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PAGE 2

The Clothes Of Fiction
by [?]

But to confine ourselves to the season novel, it is strange that some one has not invented the patent adjustable story that with a slight change would do for summer or winter, following the broad hint of the publishers, who hasten in May to throw whatever fiction they have on hand into summer clothes. The winter novel, by this invention, could be easily fitted for summer wear. All the novelist need do would be to change the clothes of his characters. And in the autumn, if the novel proved popular, he could change again, with the advantage of being in the latest fashion. It would only be necessary to alter a few sentences in a few of the stereotype pages. Of course this would make necessary other slight alterations, for no kind-hearted writer would be cruel to his own creations, and expose them to the vicissitudes of the seasons. He could insert “rain” for “snow,” and “green leaves” for “skeleton branches,” make a few verbal changes of that sort, and regulate the thermometer. It would cost very little to adjust the novel in this way to any season. It is worth thinking of.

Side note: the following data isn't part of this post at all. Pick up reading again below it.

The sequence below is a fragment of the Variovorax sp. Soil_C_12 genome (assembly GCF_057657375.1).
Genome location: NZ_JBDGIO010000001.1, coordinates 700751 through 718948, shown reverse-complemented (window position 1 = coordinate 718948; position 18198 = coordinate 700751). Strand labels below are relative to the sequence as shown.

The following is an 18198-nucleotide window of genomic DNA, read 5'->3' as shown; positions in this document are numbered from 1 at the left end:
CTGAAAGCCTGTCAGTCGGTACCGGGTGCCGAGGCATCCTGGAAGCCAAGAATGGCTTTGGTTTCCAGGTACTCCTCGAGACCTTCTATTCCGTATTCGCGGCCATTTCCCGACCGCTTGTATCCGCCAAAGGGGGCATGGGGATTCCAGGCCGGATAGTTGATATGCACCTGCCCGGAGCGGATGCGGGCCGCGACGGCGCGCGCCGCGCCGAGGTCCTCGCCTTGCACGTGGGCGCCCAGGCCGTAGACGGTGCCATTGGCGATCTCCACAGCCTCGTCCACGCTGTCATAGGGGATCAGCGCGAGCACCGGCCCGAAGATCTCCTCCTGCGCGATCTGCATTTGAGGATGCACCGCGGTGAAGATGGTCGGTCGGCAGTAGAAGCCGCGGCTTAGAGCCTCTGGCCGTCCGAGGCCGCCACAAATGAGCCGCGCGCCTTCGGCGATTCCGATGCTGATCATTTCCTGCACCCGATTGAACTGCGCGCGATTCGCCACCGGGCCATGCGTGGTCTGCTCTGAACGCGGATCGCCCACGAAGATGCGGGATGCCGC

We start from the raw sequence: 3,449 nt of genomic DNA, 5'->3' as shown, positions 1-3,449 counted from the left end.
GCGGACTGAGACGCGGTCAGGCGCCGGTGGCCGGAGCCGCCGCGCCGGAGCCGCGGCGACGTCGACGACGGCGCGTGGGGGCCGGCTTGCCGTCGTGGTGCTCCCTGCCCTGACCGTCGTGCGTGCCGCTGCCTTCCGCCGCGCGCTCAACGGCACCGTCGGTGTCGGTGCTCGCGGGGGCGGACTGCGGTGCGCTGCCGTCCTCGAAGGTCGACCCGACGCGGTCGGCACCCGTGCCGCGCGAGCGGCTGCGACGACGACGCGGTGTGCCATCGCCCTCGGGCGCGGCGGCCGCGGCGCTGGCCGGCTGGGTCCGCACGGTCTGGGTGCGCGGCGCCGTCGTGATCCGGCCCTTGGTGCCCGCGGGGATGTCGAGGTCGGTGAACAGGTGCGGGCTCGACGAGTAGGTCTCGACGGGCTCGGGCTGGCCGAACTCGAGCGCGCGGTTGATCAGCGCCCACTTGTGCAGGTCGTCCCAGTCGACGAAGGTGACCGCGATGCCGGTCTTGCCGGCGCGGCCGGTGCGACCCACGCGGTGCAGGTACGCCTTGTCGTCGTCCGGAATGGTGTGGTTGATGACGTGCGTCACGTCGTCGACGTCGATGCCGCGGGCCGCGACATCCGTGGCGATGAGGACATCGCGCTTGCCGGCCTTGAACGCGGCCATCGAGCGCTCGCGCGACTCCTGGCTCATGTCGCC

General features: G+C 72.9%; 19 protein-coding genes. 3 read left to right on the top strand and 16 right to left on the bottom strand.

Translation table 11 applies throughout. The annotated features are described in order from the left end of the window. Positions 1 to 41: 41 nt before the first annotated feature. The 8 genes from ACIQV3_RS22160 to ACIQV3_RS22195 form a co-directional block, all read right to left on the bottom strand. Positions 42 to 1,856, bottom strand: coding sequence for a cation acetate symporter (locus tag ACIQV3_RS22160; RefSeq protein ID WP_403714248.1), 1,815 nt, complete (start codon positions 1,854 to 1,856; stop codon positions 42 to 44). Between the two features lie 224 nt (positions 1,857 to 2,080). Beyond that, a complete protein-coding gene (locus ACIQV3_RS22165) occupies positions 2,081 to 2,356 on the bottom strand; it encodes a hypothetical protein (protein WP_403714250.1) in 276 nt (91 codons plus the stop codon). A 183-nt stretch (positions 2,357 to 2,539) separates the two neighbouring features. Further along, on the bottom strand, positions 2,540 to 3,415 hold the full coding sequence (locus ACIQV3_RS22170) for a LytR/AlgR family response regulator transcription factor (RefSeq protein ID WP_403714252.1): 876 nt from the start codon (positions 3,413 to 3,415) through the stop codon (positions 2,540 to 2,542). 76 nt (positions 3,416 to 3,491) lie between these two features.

And this leads to a remark upon the shocking indifference of some novelists to the ordinary comfort of their characters. In practical life we cannot, but in his realm the novelist can, control the weather. He can make it generally pleasant. We do not object to a terrific thunder-shower now and then, as the sign of despair and a lost soul, but perpetual drizzle and grayness and inclemency are tedious to the reader, who has enough bad weather in his private experience. The English are greater sinners in this respect than we are. They seem to take a brutal delight in making it as unpleasant as possible for their fictitious people. There is R–b–rt ‘lsm–r’, for example. External trouble is piled on to the internal. The characters are in a perpetual soak. There is not a dry rag on any of them, from the beginning of the book to the end. They are sent out in all weathers, and are drenched every day. Often their wet clothes are frozen on them; they are exposed to cutting winds and sleet in their faces, bedrabbled in damp grass, stood against slippery fences, with hail and frost lowering their vitality, and expected under these circumstances to make love and be good Christians. Drenched and wind-blown for years, that is what they are. It may be that this treatment has excited the sympathy of the world, but is it legitimate? Has a novelist the right to subject his creations to tortures that he would not dare to inflict upon his friends? It is no excuse to say that this is normal English weather; it is not the office of fiction to intensify and rub in the unavoidable evils of life. The modern spirit of consideration for fictitious characters that prevails with regard to dress ought to extend in a reasonable degree to their weather. This is not a strained corollary to the demand for an appropriately costumed novel.